When I’m looking at chef’s knives, I pay special attention to two things about the handle: The material it’s made of, and how it’s shaped.
For the material, most chef’s knives these days are made with a composite synthetic handle. The exact details of these handles differ from producer to producer, but generally give the same result: A smooth, comfortable, durable, and slip-resistant handle.
Wooden handles are a more niche pick, as they add a significant amount to the cost of the knife. That said, they also look fantastic — and will grow to the shape of your hand over years of use.
The shape of a knife’s handle determines a lot about how comfortable you will find it is to use. Depending on the size and shape of your hand, you may want to lean more towards either a straight or a curved handle. For example: I have large hands with long fingers, so I generally prefer a completely straight handle that tapers from small at the blade end to large at the handle. My partner, who has small and thin hands, finds knives with curved grips to fit her hands better.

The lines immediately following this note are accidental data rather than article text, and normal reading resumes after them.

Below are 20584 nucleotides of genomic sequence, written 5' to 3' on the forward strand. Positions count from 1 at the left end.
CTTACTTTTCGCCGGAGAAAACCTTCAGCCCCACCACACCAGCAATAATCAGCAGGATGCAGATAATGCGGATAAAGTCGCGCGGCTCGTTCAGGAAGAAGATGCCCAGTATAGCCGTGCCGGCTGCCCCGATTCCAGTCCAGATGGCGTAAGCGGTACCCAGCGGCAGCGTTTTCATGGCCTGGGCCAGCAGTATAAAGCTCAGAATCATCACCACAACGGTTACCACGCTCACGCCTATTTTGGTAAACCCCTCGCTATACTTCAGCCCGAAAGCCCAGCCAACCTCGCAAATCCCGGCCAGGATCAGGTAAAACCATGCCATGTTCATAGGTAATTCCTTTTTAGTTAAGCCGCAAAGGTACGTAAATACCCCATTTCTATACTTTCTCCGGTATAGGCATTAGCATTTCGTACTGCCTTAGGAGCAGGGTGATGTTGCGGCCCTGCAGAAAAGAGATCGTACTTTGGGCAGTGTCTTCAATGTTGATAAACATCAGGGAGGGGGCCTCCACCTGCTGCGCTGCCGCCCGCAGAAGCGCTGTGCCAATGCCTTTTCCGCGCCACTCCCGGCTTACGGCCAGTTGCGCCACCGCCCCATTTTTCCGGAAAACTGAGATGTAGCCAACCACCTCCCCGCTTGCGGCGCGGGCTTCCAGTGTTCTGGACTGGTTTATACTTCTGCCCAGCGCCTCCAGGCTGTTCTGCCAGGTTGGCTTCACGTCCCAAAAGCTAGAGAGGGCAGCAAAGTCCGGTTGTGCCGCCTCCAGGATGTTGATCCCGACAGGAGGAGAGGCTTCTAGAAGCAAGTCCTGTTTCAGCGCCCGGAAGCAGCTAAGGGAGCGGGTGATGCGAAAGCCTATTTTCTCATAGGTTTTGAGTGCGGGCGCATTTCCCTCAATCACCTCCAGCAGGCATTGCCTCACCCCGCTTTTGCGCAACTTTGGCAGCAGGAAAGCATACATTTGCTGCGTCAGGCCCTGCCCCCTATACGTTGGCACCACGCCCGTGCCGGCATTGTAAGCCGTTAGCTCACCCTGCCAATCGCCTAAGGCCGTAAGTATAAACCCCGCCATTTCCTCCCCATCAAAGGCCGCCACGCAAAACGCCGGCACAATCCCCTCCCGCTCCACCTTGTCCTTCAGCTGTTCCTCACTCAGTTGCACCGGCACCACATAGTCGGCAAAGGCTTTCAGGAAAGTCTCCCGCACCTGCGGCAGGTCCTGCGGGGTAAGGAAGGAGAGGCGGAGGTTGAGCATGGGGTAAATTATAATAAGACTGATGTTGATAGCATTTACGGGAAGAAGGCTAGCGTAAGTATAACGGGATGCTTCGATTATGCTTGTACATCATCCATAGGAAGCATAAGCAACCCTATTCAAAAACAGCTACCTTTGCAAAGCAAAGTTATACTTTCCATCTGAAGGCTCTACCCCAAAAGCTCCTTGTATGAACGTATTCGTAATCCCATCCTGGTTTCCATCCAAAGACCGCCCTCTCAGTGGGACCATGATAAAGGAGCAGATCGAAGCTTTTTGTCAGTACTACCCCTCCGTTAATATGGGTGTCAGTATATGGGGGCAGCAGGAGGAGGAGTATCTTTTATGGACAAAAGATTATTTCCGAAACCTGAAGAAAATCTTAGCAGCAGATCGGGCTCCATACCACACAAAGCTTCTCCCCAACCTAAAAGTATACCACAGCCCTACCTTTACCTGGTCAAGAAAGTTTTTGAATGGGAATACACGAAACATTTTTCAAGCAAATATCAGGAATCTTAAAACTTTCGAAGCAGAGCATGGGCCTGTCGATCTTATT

Carbon steel knives are sought after for the quality of the steel used in their blades. But outside of authentic high carbon steel, what makes one blade better than another? In my experience, the shape of the blade and design of the bolster can make or break a knife.
This is also where you’ll find the major difference between Western and Japanese knives. Most Western blades are made with a shape that allows chopping with a rocking motion, while most Japanese blades are designed to be pushed and pulled to make cuts.
I strongly prefer blades that have a sloped or half bolster, allowing you to use the entire length of the knife while cutting. Full bolsters have an advantage of fully protecting your lead finger from cuts, but also make knives much harder to sharpen.